Improv 101 — Forward Reverse

Another game that’s simple in concept and difficult in practice is the scene game Forward Reverse. For this game, you’ll need to change the way you interact with the other improvisers on stage in order to play the game well. As always, you want to establish CROW, so keep this in mind when doing any scene construction.

The rule for this game is that while performing, the ref can call “Reverse!” and at that point the scene starts playing in reverse. Every action you take, and the order of the dialogue, plays backwards. (You won’t be expected to talk backwards, too, of course. If lines are said in order of A-B-C, just say them in reverse order when playing the scene backwards.) On top of this, the ref can also call “Forward!”, and you’ll resume playing the scene out normally.

The ref will inevitably call ‘Forward’ and ‘Reverse’ on somebody numerous times to make them repeat dialogue, a big action, whatever, because its funny for the audience. This game ends up being funny primarily because the ref uses the actors on stage as puppets to dance at his/her will. If you do a cartwheel on stage, you better be prepared to cartwheel back and forth several times because the ref is certain to make you do so.

On top of building a scene and establishing CROW, many games require you to play a specific way. A game like this requires the actors on stage to make big actions. If everybody walks on stage and simply talks to each other, there’s nothing funny about forcing them to go back and forth. This means that every time I teach this game, I hammer down the rule that you want to be doing large things on stage. Exaggerate everything you pantomime. Make big entrances and exits on stage. Do huge things!

This also helps build the energy of the scene. With all of the reversing and huge actions, the stage should be a little energetic. We’re not making silly comments and answering questions while sitting down like Good, Bad, Worst. We’re running around and yelling and making a scene (pun unintended but permitted). This doesn’t mean that you should yell everything you say, simply that there should be big conflicts, big and overly dramatic characters, and something that you need to watch in order to properly enjoy it.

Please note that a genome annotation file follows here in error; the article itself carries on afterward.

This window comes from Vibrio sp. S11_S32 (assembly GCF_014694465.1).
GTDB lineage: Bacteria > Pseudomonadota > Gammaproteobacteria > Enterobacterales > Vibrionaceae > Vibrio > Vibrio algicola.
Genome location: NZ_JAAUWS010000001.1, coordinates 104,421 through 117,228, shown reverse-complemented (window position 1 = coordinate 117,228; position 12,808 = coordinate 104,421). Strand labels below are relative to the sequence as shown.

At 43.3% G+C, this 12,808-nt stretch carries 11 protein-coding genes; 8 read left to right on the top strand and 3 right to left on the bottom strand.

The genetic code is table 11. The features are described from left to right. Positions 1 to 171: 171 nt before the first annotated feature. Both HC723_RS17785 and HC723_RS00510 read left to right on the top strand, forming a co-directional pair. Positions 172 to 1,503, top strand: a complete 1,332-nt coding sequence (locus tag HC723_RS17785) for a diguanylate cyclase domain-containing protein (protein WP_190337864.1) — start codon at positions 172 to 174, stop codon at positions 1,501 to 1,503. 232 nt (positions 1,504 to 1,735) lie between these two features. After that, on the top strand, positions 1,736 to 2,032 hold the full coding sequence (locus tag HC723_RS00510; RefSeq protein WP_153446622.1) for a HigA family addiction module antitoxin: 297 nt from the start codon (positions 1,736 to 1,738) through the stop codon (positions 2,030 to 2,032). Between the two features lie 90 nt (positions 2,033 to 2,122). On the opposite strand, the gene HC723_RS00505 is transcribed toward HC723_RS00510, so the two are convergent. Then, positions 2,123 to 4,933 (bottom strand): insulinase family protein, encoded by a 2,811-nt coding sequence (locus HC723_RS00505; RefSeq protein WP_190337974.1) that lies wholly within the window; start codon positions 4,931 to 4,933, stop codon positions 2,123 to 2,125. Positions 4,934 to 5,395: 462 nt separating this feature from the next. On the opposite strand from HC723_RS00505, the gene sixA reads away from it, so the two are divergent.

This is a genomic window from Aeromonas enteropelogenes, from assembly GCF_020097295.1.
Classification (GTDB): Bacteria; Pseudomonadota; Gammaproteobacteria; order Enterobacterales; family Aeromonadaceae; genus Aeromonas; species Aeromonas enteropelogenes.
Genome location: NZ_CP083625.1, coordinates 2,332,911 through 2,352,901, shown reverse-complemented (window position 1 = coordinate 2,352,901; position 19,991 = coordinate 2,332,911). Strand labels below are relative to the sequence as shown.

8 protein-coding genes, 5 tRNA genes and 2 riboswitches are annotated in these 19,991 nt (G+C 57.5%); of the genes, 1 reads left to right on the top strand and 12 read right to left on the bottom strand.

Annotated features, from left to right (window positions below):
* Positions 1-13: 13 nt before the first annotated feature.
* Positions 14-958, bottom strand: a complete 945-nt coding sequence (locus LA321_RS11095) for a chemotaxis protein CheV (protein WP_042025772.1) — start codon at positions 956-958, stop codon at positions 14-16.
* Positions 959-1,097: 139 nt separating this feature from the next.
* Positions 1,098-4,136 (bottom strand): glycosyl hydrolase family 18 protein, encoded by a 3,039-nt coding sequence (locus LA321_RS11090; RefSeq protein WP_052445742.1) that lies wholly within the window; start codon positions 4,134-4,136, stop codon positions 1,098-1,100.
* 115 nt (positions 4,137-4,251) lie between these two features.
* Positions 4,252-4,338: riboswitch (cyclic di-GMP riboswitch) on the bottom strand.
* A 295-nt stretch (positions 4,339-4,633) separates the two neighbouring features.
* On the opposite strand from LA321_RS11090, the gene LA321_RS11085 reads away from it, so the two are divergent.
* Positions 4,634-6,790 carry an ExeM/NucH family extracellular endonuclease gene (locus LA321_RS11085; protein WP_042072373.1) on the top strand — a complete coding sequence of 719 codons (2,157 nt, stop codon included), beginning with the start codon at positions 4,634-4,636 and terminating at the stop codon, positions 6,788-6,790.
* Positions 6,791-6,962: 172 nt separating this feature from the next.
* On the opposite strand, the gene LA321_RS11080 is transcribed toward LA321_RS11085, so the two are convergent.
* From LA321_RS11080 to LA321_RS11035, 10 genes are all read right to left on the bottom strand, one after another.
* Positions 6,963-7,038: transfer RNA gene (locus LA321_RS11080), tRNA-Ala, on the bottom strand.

The easiest thing about this game is that since the ref is playing every part of the scene backwards and forwards, the scene doesn’t actually have to be very long. Start to finish, most scenes in Forward Reverse will be thirty/forty seconds tops. Now, one thing you have to consider is that every game I’ve ever taught should run for between three to six minutes. Forward Reverse can do that easily because the ref can milk specific parts of a scene. The scene itself will end up being very short, but the audience won’t even notice.

If you play this game right, the improvisers could very easily end up out of breath. It’s a lot of fun for the people on stage because they get to mess around and have a lot of stage presence without needing to be all that creative and think on the spot. It’s also easy for the ref to save a “bad” scene because, as I said, the scene is fairly short. As long as there are big actions in the scene, the game can do well.

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